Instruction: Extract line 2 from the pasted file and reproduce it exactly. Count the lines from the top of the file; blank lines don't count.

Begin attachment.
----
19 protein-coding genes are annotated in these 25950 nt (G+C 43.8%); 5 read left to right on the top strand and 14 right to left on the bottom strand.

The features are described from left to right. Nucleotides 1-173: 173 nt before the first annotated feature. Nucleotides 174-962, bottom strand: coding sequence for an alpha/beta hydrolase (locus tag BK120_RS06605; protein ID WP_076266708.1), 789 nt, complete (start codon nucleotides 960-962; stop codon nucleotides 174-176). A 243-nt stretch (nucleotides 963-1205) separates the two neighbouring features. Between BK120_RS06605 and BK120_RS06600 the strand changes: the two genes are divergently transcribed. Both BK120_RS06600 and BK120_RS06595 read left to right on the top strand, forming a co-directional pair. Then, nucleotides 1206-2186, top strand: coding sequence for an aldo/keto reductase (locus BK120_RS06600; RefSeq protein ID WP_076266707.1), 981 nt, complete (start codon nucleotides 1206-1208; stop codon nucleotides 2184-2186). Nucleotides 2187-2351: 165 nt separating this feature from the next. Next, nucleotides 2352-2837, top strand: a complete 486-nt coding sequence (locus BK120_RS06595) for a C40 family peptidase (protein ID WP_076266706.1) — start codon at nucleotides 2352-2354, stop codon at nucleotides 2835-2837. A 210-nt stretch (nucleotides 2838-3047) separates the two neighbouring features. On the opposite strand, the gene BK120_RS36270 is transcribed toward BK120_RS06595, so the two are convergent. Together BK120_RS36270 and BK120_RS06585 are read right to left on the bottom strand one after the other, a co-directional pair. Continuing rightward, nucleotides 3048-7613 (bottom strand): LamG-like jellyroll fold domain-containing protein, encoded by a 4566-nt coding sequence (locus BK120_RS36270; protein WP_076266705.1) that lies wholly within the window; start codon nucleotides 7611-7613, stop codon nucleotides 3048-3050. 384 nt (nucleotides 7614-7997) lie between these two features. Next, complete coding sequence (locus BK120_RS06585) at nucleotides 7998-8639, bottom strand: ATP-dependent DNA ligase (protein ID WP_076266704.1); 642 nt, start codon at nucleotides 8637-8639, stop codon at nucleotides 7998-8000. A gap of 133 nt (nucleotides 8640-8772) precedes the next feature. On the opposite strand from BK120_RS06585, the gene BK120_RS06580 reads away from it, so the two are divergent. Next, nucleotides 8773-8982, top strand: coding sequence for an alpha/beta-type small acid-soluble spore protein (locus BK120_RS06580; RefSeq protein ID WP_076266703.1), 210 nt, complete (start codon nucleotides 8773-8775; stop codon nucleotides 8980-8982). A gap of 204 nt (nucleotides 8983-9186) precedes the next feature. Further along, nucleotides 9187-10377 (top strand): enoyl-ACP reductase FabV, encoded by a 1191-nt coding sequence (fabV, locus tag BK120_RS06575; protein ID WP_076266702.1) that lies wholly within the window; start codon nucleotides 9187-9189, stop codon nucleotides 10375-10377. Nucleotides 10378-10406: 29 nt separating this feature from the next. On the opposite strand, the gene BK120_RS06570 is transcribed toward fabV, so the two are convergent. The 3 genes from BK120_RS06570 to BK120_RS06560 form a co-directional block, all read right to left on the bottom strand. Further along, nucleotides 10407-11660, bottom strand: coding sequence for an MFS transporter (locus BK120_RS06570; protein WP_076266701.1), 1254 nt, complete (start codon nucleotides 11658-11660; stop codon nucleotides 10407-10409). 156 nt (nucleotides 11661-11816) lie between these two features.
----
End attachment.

The features are described from left to right. Nucleotides 1-173: 173 nt before the first annotated feature. Nucleotides 174-962, bottom strand: coding sequence for an alpha/beta hydrolase (locus tag BK120_RS06605; protein ID WP_076266708.1), 789 nt, complete (start codon nucleotides 960-962; stop codon nucleotides 174-176). A 243-nt stretch (nucleotides 963-1205) separates the two neighbouring features. Between BK120_RS06605 and BK120_RS06600 the strand changes: the two genes are divergently transcribed. Both BK120_RS06600 and BK120_RS06595 read left to right on the top strand, forming a co-directional pair. Then, nucleotides 1206-2186, top strand: coding sequence for an aldo/keto reductase (locus BK120_RS06600; RefSeq protein ID WP_076266707.1), 981 nt, complete (start codon nucleotides 1206-1208; stop codon nucleotides 2184-2186). Nucleotides 2187-2351: 165 nt separating this feature from the next. Next, nucleotides 2352-2837, top strand: a complete 486-nt coding sequence (locus BK120_RS06595) for a C40 family peptidase (protein ID WP_076266706.1) — start codon at nucleotides 2352-2354, stop codon at nucleotides 2835-2837. A 210-nt stretch (nucleotides 2838-3047) separates the two neighbouring features. On the opposite strand, the gene BK120_RS36270 is transcribed toward BK120_RS06595, so the two are convergent. Together BK120_RS36270 and BK120_RS06585 are read right to left on the bottom strand one after the other, a co-directional pair. Continuing rightward, nucleotides 3048-7613 (bottom strand): LamG-like jellyroll fold domain-containing protein, encoded by a 4566-nt coding sequence (locus BK120_RS36270; protein WP_076266705.1) that lies wholly within the window; start codon nucleotides 7611-7613, stop codon nucleotides 3048-3050. 384 nt (nucleotides 7614-7997) lie between these two features. Next, complete coding sequence (locus BK120_RS06585) at nucleotides 7998-8639, bottom strand: ATP-dependent DNA ligase (protein ID WP_076266704.1); 642 nt, start codon at nucleotides 8637-8639, stop codon at nucleotides 7998-8000. A gap of 133 nt (nucleotides 8640-8772) precedes the next feature. On the opposite strand from BK120_RS06585, the gene BK120_RS06580 reads away from it, so the two are divergent. Next, nucleotides 8773-8982, top strand: coding sequence for an alpha/beta-type small acid-soluble spore protein (locus BK120_RS06580; RefSeq protein ID WP_076266703.1), 210 nt, complete (start codon nucleotides 8773-8775; stop codon nucleotides 8980-8982). A gap of 204 nt (nucleotides 8983-9186) precedes the next feature. Further along, nucleotides 9187-10377 (top strand): enoyl-ACP reductase FabV, encoded by a 1191-nt coding sequence (fabV, locus tag BK120_RS06575; protein ID WP_076266702.1) that lies wholly within the window; start codon nucleotides 9187-9189, stop codon nucleotides 10375-10377. Nucleotides 10378-10406: 29 nt separating this feature from the next. On the opposite strand, the gene BK120_RS06570 is transcribed toward fabV, so the two are convergent. The 3 genes from BK120_RS06570 to BK120_RS06560 form a co-directional block, all read right to left on the bottom strand. Further along, nucleotides 10407-11660, bottom strand: coding sequence for an MFS transporter (locus BK120_RS06570; protein WP_076266701.1), 1254 nt, complete (start codon nucleotides 11658-11660; stop codon nucleotides 10407-10409). 156 nt (nucleotides 11661-11816) lie between these two features.